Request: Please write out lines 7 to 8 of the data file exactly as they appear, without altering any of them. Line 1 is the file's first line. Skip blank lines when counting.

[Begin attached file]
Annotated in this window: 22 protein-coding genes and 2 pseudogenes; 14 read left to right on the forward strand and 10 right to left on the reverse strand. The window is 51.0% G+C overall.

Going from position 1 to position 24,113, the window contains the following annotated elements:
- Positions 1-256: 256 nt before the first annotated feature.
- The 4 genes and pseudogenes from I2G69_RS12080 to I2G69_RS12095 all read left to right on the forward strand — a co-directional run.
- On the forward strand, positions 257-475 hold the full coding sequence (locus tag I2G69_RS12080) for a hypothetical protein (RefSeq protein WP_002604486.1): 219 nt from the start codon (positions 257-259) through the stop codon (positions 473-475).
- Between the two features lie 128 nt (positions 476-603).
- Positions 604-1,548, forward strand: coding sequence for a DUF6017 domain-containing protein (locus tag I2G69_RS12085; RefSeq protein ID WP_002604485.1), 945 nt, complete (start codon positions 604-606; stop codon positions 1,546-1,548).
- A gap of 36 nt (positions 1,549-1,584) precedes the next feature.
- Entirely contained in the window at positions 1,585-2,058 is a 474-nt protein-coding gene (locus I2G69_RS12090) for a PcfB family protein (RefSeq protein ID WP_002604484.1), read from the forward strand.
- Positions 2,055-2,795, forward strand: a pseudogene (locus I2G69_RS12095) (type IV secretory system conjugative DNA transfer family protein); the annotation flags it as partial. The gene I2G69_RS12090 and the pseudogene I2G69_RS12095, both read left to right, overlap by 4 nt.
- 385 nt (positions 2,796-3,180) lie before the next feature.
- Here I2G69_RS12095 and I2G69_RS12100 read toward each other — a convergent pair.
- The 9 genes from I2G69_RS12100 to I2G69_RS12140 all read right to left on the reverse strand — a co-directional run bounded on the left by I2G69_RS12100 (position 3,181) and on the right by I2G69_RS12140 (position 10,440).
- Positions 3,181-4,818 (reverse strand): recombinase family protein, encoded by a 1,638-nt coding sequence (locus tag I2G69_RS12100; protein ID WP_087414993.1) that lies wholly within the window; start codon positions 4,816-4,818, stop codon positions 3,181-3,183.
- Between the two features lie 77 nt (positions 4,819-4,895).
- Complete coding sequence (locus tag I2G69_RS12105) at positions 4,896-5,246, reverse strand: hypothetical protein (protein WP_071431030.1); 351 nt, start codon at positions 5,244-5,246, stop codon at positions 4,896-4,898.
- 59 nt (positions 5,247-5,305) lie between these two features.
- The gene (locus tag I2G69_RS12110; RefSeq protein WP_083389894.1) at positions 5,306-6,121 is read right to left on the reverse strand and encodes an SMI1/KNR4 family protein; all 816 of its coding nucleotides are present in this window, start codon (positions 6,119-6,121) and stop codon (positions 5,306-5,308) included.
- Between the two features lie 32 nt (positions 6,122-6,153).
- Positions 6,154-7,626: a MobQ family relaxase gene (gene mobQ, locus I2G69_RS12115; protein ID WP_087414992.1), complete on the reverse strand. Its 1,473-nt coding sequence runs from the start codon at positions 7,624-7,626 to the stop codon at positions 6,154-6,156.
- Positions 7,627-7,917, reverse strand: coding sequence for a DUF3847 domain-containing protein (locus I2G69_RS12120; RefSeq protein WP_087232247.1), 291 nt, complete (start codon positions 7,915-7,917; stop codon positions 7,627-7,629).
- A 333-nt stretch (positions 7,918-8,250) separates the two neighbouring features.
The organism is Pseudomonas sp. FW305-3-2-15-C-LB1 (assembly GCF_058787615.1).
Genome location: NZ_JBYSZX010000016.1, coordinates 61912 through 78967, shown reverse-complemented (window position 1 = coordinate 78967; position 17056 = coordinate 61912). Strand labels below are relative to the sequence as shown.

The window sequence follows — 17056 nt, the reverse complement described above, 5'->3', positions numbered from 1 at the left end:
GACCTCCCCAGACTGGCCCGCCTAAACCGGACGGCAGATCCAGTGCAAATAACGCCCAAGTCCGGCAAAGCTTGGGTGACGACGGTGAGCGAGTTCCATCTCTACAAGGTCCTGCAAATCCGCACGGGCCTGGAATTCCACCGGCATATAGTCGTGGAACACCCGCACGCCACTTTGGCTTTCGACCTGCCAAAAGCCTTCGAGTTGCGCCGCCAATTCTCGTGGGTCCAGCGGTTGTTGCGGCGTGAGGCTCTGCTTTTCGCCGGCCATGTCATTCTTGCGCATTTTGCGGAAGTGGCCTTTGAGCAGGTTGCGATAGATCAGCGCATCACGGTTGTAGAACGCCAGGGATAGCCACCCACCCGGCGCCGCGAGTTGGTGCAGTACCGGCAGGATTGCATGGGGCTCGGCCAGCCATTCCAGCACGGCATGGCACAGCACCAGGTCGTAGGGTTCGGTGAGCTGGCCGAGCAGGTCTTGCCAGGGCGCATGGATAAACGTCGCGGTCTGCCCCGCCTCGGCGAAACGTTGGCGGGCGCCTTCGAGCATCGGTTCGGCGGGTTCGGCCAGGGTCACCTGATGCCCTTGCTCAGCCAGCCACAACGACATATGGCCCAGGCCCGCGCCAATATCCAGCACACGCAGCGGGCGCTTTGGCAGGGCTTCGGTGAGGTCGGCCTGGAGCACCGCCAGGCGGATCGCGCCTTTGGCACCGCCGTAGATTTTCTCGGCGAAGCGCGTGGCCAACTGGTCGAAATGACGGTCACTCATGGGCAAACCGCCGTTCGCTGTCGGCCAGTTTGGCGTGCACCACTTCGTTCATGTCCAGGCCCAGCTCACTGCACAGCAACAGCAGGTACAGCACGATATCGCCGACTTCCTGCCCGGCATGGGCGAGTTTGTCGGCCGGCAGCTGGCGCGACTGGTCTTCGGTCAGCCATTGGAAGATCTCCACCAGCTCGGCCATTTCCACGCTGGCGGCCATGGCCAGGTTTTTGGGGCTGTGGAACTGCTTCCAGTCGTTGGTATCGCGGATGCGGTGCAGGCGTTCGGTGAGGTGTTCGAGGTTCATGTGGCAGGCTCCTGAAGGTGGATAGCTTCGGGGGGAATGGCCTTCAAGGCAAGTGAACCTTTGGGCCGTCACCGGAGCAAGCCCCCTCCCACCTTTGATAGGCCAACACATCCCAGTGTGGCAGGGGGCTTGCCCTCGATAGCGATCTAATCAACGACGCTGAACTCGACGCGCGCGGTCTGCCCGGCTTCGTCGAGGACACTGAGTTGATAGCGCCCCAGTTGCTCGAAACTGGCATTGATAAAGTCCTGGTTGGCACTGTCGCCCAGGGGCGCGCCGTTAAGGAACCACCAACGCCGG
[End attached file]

- Positions 604-1,548, forward strand: coding sequence for a DUF6017 domain-containing protein (locus tag I2G69_RS12085; RefSeq protein ID WP_002604485.1), 945 nt, complete (start codon positions 604-606; stop codon positions 1,546-1,548).
- A gap of 36 nt (positions 1,549-1,584) precedes the next feature.